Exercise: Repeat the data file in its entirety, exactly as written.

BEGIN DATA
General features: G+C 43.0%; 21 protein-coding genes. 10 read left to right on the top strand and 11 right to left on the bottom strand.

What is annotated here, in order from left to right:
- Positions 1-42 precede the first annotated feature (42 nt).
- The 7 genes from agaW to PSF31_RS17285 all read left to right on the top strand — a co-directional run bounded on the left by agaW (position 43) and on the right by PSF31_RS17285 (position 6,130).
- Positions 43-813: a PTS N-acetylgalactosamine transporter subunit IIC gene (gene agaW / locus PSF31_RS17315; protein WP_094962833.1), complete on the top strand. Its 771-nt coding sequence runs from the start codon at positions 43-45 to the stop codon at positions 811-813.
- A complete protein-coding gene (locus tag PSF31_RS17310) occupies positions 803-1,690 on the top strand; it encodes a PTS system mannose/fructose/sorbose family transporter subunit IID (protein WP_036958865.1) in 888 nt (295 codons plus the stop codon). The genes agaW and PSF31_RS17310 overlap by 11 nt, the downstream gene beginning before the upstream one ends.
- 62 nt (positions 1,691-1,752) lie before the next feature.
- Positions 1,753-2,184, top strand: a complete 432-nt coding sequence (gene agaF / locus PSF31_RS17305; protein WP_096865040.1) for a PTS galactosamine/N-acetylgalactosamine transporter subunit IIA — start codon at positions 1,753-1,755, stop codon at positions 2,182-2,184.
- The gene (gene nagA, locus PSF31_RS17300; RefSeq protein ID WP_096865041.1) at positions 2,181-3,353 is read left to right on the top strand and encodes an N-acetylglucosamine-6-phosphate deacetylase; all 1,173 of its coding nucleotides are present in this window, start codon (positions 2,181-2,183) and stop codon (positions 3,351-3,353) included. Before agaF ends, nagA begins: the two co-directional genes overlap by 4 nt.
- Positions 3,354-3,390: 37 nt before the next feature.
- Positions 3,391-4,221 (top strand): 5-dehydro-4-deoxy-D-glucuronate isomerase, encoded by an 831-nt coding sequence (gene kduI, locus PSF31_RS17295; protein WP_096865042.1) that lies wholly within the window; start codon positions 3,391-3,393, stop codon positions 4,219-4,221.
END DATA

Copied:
General features: G+C 43.0%; 21 protein-coding genes. 10 read left to right on the top strand and 11 right to left on the bottom strand.

What is annotated here, in order from left to right:
- Positions 1-42 precede the first annotated feature (42 nt).
- The 7 genes from agaW to PSF31_RS17285 all read left to right on the top strand — a co-directional run bounded on the left by agaW (position 43) and on the right by PSF31_RS17285 (position 6,130).
- Positions 43-813: a PTS N-acetylgalactosamine transporter subunit IIC gene (gene agaW / locus PSF31_RS17315; protein WP_094962833.1), complete on the top strand. Its 771-nt coding sequence runs from the start codon at positions 43-45 to the stop codon at positions 811-813.
- A complete protein-coding gene (locus tag PSF31_RS17310) occupies positions 803-1,690 on the top strand; it encodes a PTS system mannose/fructose/sorbose family transporter subunit IID (protein WP_036958865.1) in 888 nt (295 codons plus the stop codon). The genes agaW and PSF31_RS17310 overlap by 11 nt, the downstream gene beginning before the upstream one ends.
- 62 nt (positions 1,691-1,752) lie before the next feature.
- Positions 1,753-2,184, top strand: a complete 432-nt coding sequence (gene agaF / locus PSF31_RS17305; protein WP_096865040.1) for a PTS galactosamine/N-acetylgalactosamine transporter subunit IIA — start codon at positions 1,753-1,755, stop codon at positions 2,182-2,184.
- The gene (gene nagA, locus PSF31_RS17300; RefSeq protein ID WP_096865041.1) at positions 2,181-3,353 is read left to right on the top strand and encodes an N-acetylglucosamine-6-phosphate deacetylase; all 1,173 of its coding nucleotides are present in this window, start codon (positions 2,181-2,183) and stop codon (positions 3,351-3,353) included. Before agaF ends, nagA begins: the two co-directional genes overlap by 4 nt.
- Positions 3,354-3,390: 37 nt before the next feature.
- Positions 3,391-4,221 (top strand): 5-dehydro-4-deoxy-D-glucuronate isomerase, encoded by an 831-nt coding sequence (gene kduI, locus PSF31_RS17295; protein WP_096865042.1) that lies wholly within the window; start codon positions 3,391-3,393, stop codon positions 4,219-4,221.